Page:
Letters from Reverend Van Gogh to Theo van Gogh (1882) ... in
14 June 1882
Vincent was somewhat surprised to see me, he was a little
irritated, but I succeeded in bringing him back to a more
normal mood, and promised to come back the next day. He does
not look bad, his pulse is calm, and he is quite normal.
Letter from Vincent van Gogh to Theo van Gogh (8 or 9 June 1882) ... from insomnia and low fever, and passing
water was painful. And now it seems that I really have what
they call the “clap,” but only a mild case.
So now I have to stay quietly in bed here, swallow many
quinine pills, and also have injections now and then, either of
pure water or of alum water, so it is as harmless as can be.
Therefore you need not worry at all about it. But you know, one
must not neglect such things, and should have them attended to
at once, because neglect only aggravates it. Witness Breitner,
who is still here, though in another ward, and perhaps he will
leave soon; he doesn't know I'm here. You will do me a favour
by not talking about it, for people sometimes exaggerate so,
and gossip makes things seem worse. You're the only one I'm
telling exactly what it is; you needn't keep it a secret if
anyone should ask you directly, and at all events you needn't
get alarmed about it.
Of course I had to pay a fortnight in advance, 10.50
Letter from Vincent van Gogh to Anthon van Rappard (c. 28 June 1882) ... ones of the fish-drying
barns on the dunes, I caught a cold, complicated with fever and
nerves, all of which seems to have affected my bladder, so that
I could not urinate, which finally distressed me so much and
was so painful that I came here. Then they messed about in my
bladder with a catheter, and so on, so that I am now returning
to a more normal condition, of which I am very glad. For all
that, I am not cured yet, and I don't know if I shall be able
to go home soon or not. I hope it will be over in a week, but
of course such things take their own time.
It is very pleasant here in this hospital; I am lying in a
ward with ten beds, but, as I had to keep quiet, I have not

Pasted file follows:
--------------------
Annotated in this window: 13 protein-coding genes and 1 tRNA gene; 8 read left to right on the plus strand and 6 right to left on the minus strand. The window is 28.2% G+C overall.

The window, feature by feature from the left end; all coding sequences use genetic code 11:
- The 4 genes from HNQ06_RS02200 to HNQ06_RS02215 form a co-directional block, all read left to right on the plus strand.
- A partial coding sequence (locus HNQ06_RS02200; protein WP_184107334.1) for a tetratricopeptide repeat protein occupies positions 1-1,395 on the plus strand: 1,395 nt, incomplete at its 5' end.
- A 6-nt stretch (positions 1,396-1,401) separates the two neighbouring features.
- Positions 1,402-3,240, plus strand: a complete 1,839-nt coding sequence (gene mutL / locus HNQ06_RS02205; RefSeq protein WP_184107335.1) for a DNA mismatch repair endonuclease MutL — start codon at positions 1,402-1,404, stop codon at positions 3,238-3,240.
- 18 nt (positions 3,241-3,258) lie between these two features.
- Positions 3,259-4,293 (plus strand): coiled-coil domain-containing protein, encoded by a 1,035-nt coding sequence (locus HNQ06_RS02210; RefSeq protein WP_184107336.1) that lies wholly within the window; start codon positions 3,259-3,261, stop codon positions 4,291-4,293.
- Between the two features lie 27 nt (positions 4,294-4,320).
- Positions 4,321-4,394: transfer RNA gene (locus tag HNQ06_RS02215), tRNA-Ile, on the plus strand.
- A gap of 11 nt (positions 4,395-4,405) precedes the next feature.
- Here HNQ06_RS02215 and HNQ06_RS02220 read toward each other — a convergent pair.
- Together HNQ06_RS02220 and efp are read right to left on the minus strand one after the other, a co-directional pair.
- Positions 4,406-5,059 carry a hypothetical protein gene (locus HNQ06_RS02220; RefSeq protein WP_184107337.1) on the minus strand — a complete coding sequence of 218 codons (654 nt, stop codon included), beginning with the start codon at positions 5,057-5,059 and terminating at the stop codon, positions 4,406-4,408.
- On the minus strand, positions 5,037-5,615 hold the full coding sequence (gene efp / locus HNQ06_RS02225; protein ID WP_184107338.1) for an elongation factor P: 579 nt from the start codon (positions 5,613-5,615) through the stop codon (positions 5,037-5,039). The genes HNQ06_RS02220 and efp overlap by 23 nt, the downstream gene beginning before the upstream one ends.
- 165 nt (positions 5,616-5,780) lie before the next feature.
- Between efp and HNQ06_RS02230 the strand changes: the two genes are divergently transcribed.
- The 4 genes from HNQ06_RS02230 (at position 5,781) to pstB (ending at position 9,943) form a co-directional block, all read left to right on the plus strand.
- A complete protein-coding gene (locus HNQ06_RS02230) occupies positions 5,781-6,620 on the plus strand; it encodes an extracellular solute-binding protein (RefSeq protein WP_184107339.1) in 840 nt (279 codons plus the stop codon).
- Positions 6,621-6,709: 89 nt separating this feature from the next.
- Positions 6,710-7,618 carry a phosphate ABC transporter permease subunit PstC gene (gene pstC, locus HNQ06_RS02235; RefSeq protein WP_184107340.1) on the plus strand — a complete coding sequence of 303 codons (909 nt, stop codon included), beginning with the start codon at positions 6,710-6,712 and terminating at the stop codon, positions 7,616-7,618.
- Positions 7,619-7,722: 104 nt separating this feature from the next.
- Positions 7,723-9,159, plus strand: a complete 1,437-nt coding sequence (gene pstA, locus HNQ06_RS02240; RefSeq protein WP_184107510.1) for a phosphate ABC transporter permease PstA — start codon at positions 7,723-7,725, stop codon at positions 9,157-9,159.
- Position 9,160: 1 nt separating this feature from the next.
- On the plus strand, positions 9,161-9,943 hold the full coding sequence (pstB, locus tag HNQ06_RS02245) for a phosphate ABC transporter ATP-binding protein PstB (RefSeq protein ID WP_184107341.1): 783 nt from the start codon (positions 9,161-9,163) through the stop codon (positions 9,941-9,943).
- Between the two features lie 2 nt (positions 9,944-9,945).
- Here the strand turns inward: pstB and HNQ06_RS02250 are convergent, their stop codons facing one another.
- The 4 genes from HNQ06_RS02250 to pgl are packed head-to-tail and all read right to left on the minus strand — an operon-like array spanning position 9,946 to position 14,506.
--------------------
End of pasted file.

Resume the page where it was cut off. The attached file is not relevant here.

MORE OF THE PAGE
been able to draw until today, and even now it is only a very
faint and feeble start; I cannot do what I want and penetrate
to the core of things.
But now I am allowed to go into the garden for an hour every
day, and yesterday I started scribbling a little. And at least
I am beginning to look at things...
Letter from Vincent van Gogh to Theo van Gogh (1 July 1882) ... and every object and
figure more important. But there is still one drawback, for
next Thursday I must go to see the doctor again and tell him
how I feel; he has warned me that I may have to go to the
hospital clinic for another fortnight, or a shorter or longer
period, depending on what's necessary, or even be readmitted.
At all events, it would be a piece of good luck if I did not
have to go back.
I must go there as soon as I feel some trouble, and even if
I don't feel anything in particular, I must go next Tuesday to
be examined. The channel by which the urine is excreted has to
be widened little by little, but this cannot be done violently
or hurriedly. Gradually the bougies they use get bigger, and
every time one is introduced, things are stretched a little
more; this is not only very painful but also extremely
nauseating, as the thing is left inside for some time. There is
bleeding when the bougie is taken out; afterwards one feels
relatively free for some days, and the...
Letter from Vincent van Gogh to Theo van Gogh (6 July 1882) ... Thursday
My dear Theo,
It is now the evening before I go back to hospital again,
and I don't know what they are going to tell me there - perhaps
I'll only be in for a short while, perhaps they'll bring out
their probes again and I'll have to keep to my bed for
That's why I am writing once again from home. It is so quiet
and peaceful here in the studio right now - it is already late
- but it is stormy and rainy outside - and that makes the calm
inside even greater.
How I wish you had been here with me during this quiet hour,
brother - how much I should have shown you. The studio looks so
much like the real thing, or so it seems to me, plain
grey-brown wallpaper, scrubbed floorboards, muslin stretched on
slats across the windows, everything bright. And, of course,
the studies on the wall, an easel on either side and a large
unpainted wooden work-table. The studio gives on to a sort of
alcove, where the drawing boards, portfolios, boxes, sticks,